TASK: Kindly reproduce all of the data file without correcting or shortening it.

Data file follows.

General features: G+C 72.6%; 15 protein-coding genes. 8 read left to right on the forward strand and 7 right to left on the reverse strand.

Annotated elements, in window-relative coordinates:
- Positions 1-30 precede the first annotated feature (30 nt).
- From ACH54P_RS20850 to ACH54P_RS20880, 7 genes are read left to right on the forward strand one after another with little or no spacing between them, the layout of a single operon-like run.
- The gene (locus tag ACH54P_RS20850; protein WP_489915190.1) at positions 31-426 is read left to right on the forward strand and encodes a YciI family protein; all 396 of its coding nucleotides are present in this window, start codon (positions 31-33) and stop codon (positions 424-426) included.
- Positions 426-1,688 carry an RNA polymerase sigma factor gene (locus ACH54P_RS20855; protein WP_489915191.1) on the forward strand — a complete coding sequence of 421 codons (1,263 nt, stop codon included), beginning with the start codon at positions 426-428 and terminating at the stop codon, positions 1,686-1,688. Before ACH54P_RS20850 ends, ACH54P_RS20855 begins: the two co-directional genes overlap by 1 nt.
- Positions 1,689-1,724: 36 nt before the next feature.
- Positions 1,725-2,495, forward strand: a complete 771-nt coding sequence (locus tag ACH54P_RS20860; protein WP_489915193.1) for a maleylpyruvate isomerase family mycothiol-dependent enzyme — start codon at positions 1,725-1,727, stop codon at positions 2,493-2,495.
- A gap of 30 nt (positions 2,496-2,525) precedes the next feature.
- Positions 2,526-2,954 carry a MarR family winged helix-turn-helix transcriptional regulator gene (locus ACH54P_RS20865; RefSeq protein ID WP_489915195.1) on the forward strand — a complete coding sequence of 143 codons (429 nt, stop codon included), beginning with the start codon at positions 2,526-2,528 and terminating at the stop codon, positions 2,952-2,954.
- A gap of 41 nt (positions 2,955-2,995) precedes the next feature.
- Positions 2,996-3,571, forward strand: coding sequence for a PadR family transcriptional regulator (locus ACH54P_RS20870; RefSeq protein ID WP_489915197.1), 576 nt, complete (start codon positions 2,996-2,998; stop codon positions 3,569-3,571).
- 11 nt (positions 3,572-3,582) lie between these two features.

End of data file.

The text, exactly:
General features: G+C 72.6%; 15 protein-coding genes. 8 read left to right on the forward strand and 7 right to left on the reverse strand.

Annotated elements, in window-relative coordinates:
- Positions 1-30 precede the first annotated feature (30 nt).
- From ACH54P_RS20850 to ACH54P_RS20880, 7 genes are read left to right on the forward strand one after another with little or no spacing between them, the layout of a single operon-like run.
- The gene (locus tag ACH54P_RS20850; protein WP_489915190.1) at positions 31-426 is read left to right on the forward strand and encodes a YciI family protein; all 396 of its coding nucleotides are present in this window, start codon (positions 31-33) and stop codon (positions 424-426) included.
- Positions 426-1,688 carry an RNA polymerase sigma factor gene (locus ACH54P_RS20855; protein WP_489915191.1) on the forward strand — a complete coding sequence of 421 codons (1,263 nt, stop codon included), beginning with the start codon at positions 426-428 and terminating at the stop codon, positions 1,686-1,688. Before ACH54P_RS20850 ends, ACH54P_RS20855 begins: the two co-directional genes overlap by 1 nt.
- Positions 1,689-1,724: 36 nt before the next feature.
- Positions 1,725-2,495, forward strand: a complete 771-nt coding sequence (locus tag ACH54P_RS20860; protein WP_489915193.1) for a maleylpyruvate isomerase family mycothiol-dependent enzyme — start codon at positions 1,725-1,727, stop codon at positions 2,493-2,495.
- A gap of 30 nt (positions 2,496-2,525) precedes the next feature.
- Positions 2,526-2,954 carry a MarR family winged helix-turn-helix transcriptional regulator gene (locus ACH54P_RS20865; RefSeq protein ID WP_489915195.1) on the forward strand — a complete coding sequence of 143 codons (429 nt, stop codon included), beginning with the start codon at positions 2,526-2,528 and terminating at the stop codon, positions 2,952-2,954.
- A gap of 41 nt (positions 2,955-2,995) precedes the next feature.
- Positions 2,996-3,571, forward strand: coding sequence for a PadR family transcriptional regulator (locus ACH54P_RS20870; RefSeq protein ID WP_489915197.1), 576 nt, complete (start codon positions 2,996-2,998; stop codon positions 3,569-3,571).
- 11 nt (positions 3,572-3,582) lie between these two features.